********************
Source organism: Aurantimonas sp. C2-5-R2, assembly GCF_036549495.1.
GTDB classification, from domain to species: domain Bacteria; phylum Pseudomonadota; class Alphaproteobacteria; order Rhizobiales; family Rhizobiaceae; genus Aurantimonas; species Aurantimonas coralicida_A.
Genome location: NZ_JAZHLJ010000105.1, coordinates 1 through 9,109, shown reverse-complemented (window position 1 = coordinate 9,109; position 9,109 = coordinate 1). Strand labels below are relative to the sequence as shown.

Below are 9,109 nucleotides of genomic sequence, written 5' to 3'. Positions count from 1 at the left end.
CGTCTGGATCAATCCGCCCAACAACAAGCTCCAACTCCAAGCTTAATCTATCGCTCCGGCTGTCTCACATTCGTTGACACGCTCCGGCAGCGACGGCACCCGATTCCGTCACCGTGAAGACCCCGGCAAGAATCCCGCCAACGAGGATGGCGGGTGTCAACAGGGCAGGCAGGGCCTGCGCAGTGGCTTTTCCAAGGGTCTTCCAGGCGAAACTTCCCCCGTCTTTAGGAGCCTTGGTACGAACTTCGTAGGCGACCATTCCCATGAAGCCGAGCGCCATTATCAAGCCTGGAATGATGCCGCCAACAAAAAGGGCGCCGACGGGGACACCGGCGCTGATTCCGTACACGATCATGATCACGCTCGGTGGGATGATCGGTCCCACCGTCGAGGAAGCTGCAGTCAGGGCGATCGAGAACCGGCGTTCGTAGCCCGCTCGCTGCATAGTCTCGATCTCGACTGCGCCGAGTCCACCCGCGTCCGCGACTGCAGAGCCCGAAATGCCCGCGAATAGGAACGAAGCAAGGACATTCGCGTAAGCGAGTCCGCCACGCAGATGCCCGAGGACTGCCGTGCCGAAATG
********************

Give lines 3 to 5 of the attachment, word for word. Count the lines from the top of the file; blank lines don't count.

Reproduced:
Genome location: NZ_JAZHLJ010000105.1, coordinates 1 through 9,109, shown reverse-complemented (window position 1 = coordinate 9,109; position 9,109 = coordinate 1). Strand labels below are relative to the sequence as shown.

Below are 9,109 nucleotides of genomic sequence, written 5' to 3'. Positions count from 1 at the left end.
CGTCTGGATCAATCCGCCCAACAACAAGCTCCAACTCCAAGCTTAATCTATCGCTCCGGCTGTCTCACATTCGTTGACACGCTCCGGCAGCGACGGCACCCGATTCCGTCACCGTGAAGACCCCGGCAAGAATCCCGCCAACGAGGATGGCGGGTGTCAACAGGGCAGGCAGGGCCTGCGCAGTGGCTTTTCCAAGGGTCTTCCAGGCGAAACTTCCCCCGTCTTTAGGAGCCTTGGTACGAACTTCGTAGGCGACCATTCCCATGAAGCCGAGCGCCATTATCAAGCCTGGAATGATGCCGCCAACAAAAAGGGCGCCGACGGGGACACCGGCGCTGATTCCGTACACGATCATGATCACGCTCGGTGGGATGATCGGTCCCACCGTCGAGGAAGCTGCAGTCAGGGCGATCGAGAACCGGCGTTCGTAGCCCGCTCGCTGCATAGTCTCGATCTCGACTGCGCCGAGTCCACCCGCGTCCGCGACTGCAGAGCCCGAAATGCCCGCGAATAGGAACGAAGCAAGGACATTCGCGTAAGCGAGTCCGCCACGCAGATGCCCGAGGACTGCCGTGCCGAAATG